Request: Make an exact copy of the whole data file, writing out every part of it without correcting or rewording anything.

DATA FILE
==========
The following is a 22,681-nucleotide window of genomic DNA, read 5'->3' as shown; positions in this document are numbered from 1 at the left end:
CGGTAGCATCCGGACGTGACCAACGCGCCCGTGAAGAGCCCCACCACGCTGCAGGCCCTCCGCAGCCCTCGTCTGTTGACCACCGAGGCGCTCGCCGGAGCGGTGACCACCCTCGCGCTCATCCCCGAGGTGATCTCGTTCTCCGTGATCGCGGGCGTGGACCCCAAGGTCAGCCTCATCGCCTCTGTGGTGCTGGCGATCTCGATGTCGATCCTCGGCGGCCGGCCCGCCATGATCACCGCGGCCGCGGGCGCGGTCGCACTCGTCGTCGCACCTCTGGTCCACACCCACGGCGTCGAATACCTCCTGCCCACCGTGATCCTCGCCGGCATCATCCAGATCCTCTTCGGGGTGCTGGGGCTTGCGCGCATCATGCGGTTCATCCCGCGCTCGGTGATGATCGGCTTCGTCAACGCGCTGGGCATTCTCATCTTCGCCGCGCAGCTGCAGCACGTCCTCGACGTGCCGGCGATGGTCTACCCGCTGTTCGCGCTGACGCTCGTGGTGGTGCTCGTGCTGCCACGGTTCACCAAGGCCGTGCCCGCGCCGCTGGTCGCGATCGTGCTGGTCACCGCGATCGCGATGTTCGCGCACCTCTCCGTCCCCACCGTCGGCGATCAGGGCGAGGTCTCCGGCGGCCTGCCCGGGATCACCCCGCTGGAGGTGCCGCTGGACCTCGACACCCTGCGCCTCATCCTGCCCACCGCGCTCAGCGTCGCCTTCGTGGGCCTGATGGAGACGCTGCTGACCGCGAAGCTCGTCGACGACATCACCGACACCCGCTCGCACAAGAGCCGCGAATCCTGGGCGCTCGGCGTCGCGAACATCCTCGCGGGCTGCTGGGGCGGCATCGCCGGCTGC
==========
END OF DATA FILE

The following is a 22,681-nucleotide window of genomic DNA, read 5'->3' as shown; positions in this document are numbered from 1 at the left end:
CGGTAGCATCCGGACGTGACCAACGCGCCCGTGAAGAGCCCCACCACGCTGCAGGCCCTCCGCAGCCCTCGTCTGTTGACCACCGAGGCGCTCGCCGGAGCGGTGACCACCCTCGCGCTCATCCCCGAGGTGATCTCGTTCTCCGTGATCGCGGGCGTGGACCCCAAGGTCAGCCTCATCGCCTCTGTGGTGCTGGCGATCTCGATGTCGATCCTCGGCGGCCGGCCCGCCATGATCACCGCGGCCGCGGGCGCGGTCGCACTCGTCGTCGCACCTCTGGTCCACACCCACGGCGTCGAATACCTCCTGCCCACCGTGATCCTCGCCGGCATCATCCAGATCCTCTTCGGGGTGCTGGGGCTTGCGCGCATCATGCGGTTCATCCCGCGCTCGGTGATGATCGGCTTCGTCAACGCGCTGGGCATTCTCATCTTCGCCGCGCAGCTGCAGCACGTCCTCGACGTGCCGGCGATGGTCTACCCGCTGTTCGCGCTGACGCTCGTGGTGGTGCTCGTGCTGCCACGGTTCACCAAGGCCGTGCCCGCGCCGCTGGTCGCGATCGTGCTGGTCACCGCGATCGCGATGTTCGCGCACCTCTCCGTCCCCACCGTCGGCGATCAGGGCGAGGTCTCCGGCGGCCTGCCCGGGATCACCCCGCTGGAGGTGCCGCTGGACCTCGACACCCTGCGCCTCATCCTGCCCACCGCGCTCAGCGTCGCCTTCGTGGGCCTGATGGAGACGCTGCTGACCGCGAAGCTCGTCGACGACATCACCGACACCCGCTCGCACAAGAGCCGCGAATCCTGGGCGCTCGGCGTCGCGAACATCCTCGCGGGCTGCTGGGGCGGCATCGCCGGCTGC